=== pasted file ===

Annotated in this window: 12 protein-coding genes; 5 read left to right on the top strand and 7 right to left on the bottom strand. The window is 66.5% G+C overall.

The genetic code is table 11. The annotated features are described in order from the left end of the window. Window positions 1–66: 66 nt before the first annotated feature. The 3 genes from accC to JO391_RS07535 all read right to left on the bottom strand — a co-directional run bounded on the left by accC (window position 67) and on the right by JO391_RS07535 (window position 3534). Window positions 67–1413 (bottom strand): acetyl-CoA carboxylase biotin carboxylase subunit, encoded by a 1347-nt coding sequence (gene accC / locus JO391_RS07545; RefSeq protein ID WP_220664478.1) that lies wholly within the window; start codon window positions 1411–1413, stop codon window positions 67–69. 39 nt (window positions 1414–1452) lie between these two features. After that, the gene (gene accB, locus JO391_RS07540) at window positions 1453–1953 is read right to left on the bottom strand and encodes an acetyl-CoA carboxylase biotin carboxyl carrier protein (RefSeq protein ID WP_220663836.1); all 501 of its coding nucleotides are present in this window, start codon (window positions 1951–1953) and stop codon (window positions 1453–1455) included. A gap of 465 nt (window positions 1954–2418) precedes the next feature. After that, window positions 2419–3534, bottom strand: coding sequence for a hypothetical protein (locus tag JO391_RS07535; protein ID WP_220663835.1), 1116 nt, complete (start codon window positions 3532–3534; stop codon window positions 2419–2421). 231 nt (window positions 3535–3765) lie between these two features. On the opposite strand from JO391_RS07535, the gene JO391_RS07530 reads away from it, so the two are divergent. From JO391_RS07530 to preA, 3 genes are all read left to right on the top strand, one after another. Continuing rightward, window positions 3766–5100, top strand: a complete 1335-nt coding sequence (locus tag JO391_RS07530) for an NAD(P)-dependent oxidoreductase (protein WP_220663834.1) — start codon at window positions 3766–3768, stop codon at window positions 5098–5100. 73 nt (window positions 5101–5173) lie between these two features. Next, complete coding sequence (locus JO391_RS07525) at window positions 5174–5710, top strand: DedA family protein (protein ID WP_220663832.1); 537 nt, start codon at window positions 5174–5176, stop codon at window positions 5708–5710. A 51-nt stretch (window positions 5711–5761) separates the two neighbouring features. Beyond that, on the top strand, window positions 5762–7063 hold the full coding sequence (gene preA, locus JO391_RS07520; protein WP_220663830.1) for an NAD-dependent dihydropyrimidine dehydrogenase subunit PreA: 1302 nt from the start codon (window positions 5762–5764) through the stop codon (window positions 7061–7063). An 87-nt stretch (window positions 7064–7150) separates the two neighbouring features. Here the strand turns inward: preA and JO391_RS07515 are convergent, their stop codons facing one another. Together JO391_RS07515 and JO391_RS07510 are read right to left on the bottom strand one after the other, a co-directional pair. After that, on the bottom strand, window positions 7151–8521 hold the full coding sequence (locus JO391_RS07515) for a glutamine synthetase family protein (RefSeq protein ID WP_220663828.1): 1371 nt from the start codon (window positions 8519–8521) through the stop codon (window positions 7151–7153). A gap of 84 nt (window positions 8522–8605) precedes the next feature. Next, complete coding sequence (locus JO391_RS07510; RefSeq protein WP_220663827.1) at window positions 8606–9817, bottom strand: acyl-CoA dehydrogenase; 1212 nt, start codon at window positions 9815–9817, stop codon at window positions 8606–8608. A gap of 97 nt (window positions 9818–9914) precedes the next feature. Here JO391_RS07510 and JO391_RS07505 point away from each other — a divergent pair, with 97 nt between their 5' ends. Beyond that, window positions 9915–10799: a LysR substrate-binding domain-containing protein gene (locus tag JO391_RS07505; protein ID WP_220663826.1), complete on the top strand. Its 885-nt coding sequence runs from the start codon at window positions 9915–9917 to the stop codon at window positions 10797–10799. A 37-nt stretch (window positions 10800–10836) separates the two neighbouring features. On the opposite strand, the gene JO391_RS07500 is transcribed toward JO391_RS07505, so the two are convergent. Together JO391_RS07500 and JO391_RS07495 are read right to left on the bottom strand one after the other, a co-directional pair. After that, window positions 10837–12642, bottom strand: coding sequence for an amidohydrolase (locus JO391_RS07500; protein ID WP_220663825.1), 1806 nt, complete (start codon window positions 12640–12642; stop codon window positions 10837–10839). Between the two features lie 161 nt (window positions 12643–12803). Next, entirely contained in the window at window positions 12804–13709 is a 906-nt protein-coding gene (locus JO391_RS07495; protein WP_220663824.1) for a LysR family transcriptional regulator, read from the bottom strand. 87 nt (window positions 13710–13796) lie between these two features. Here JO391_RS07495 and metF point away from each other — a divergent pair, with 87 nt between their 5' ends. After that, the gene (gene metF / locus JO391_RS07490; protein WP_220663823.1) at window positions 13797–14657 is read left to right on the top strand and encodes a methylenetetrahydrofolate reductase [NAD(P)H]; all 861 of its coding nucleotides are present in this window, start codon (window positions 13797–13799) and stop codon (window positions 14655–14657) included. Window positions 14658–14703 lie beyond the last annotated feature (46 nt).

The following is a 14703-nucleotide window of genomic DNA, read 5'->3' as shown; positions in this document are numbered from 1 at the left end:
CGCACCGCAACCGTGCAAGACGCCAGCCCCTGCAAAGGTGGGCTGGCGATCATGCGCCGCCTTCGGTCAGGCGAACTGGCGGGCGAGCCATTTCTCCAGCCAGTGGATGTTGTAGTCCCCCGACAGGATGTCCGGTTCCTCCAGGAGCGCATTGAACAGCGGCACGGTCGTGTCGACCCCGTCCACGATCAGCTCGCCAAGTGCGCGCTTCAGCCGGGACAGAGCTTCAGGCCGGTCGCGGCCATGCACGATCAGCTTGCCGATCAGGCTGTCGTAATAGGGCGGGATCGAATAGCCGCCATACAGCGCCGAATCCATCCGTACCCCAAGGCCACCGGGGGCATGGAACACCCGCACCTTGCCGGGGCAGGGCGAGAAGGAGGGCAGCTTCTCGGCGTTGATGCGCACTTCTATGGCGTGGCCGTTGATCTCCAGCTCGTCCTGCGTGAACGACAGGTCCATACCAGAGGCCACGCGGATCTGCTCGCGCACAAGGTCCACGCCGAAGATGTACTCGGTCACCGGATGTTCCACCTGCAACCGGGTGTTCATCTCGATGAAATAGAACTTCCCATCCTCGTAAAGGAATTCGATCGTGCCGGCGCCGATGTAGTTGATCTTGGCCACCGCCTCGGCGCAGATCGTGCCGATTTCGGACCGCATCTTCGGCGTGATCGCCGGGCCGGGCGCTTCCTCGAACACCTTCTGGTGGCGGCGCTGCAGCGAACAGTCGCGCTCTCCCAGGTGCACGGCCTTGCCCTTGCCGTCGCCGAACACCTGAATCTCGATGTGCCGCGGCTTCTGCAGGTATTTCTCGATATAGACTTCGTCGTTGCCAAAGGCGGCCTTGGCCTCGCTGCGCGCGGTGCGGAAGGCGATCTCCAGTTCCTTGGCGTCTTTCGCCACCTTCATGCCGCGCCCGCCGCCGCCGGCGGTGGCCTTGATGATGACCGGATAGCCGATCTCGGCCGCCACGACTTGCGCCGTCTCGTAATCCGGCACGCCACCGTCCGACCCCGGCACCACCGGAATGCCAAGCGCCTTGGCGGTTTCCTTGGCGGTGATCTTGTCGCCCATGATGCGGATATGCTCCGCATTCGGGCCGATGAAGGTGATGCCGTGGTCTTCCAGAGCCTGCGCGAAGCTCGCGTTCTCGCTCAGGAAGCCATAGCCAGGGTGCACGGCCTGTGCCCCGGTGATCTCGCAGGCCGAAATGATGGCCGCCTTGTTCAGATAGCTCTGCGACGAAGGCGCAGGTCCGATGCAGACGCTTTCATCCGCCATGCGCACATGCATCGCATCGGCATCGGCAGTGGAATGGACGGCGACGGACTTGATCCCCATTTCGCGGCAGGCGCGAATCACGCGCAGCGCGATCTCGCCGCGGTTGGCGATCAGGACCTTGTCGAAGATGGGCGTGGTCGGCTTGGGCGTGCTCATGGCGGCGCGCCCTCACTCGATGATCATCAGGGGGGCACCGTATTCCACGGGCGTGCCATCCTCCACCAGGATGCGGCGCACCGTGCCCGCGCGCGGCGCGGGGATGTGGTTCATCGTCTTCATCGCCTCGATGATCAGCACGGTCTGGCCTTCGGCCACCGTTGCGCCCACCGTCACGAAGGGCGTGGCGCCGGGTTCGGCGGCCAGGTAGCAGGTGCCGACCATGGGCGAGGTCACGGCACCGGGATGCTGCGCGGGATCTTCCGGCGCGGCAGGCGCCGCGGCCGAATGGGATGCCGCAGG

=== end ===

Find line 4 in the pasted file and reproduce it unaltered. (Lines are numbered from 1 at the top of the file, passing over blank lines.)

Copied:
CGCACCGCAACCGTGCAAGACGCCAGCCCCTGCAAAGGTGGGCTGGCGATCATGCGCCGCCTTCGGTCAGGCGAACTGGCGGGCGAGCCATTTCTCCAGCCAGTGGATGTTGTAGTCCCCCGACAGGATGTCCGGTTCCTCCAGGAGCGCATTGAACAGCGGCACGGTCGTGTCGACCCCGTCCACGATCAGCTCGCCAAGTGCGCGCTTCAGCCGGGACAGAGCTTCAGGCCGGTCGCGGCCATGCACGATCAGCTTGCCGATCAGGCTGTCGTAATAGGGCGGGATCGAATAGCCGCCATACAGCGCCGAATCCATCCGTACCCCAAGGCCACCGGGGGCATGGAACACCCGCACCTTGCCGGGGCAGGGCGAGAAGGAGGGCAGCTTCTCGGCGTTGATGCGCACTTCTATGGCGTGGCCGTTGATCTCCAGCTCGTCCTGCGTGAACGACAGGTCCATACCAGAGGCCACGCGGATCTGCTCGCGCACAAGGTCCACGCCGAAGATGTACTCGGTCACCGGATGTTCCACCTGCAACCGGGTGTTCATCTCGATGAAATAGAACTTCCCATCCTCGTAAAGGAATTCGATCGTGCCGGCGCCGATGTAGTTGATCTTGGCCACCGCCTCGGCGCAGATCGTGCCGATTTCGGACCGCATCTTCGGCGTGATCGCCGGGCCGGGCGCTTCCTCGAACACCTTCTGGTGGCGGCGCTGCAGCGAACAGTCGCGCTCTCCCAGGTGCACGGCCTTGCCCTTGCCGTCGCCGAACACCTGAATCTCGATGTGCCGCGGCTTCTGCAGGTATTTCTCGATATAGACTTCGTCGTTGCCAAAGGCGGCCTTGGCCTCGCTGCGCGCGGTGCGGAAGGCGATCTCCAGTTCCTTGGCGTCTTTCGCCACCTTCATGCCGCGCCCGCCGCCGCCGGCGGTGGCCTTGATGATGACCGGATAGCCGATCTCGGCCGCCACGACTTGCGCCGTCTCGTAATCCGGCACGCCACCGTCCGACCCCGGCACCACCGGAATGCCAAGCGCCTTGGCGGTTTCCTTGGCGGTGATCTTGTCGCCCATGATGCGGATATGCTCCGCATTCGGGCCGATGAAGGTGATGCCGTGGTCTTCCAGAGCCTGCGCGAAGCTCGCGTTCTCGCTCAGGAAGCCATAGCCAGGGTGCACGGCCTGTGCCCCGGTGATCTCGCAGGCCGAAATGATGGCCGCCTTGTTCAGATAGCTCTGCGACGAAGGCGCAGGTCCGATGCAGACGCTTTCATCCGCCATGCGCACATGCATCGCATCGGCATCGGCAGTGGAATGGACGGCGACGGACTTGATCCCCATTTCGCGGCAGGCGCGAATCACGCGCAGCGCGATCTCGCCGCGGTTGGCGATCAGGACCTTGTCGAAGATGGGCGTGGTCGGCTTGGGCGTGCTCATGGCGGCGCGCCCTCACTCGATGATCATCAGGGGGGCACCGTATTCCACGGGCGTGCCATCCTCCACCAGGATGCGGCGCACCGTGCCCGCGCGCGGCGCGGGGATGTGGTTCATCGTCTTCATCGCCTCGATGATCAGCACGGTCTGGCCTTCGGCCACCGTTGCGCCCACCGTCACGAAGGGCGTGGCGCCGGGTTCGGCGGCCAGGTAGCAGGTGCCGACCATGGGCGAGGTCACGGCACCGGGATGCTGCGCGGGATCTTCCGGCGCGGCAGGCGCCGCGGCCGAATGGGATGCCGCAGG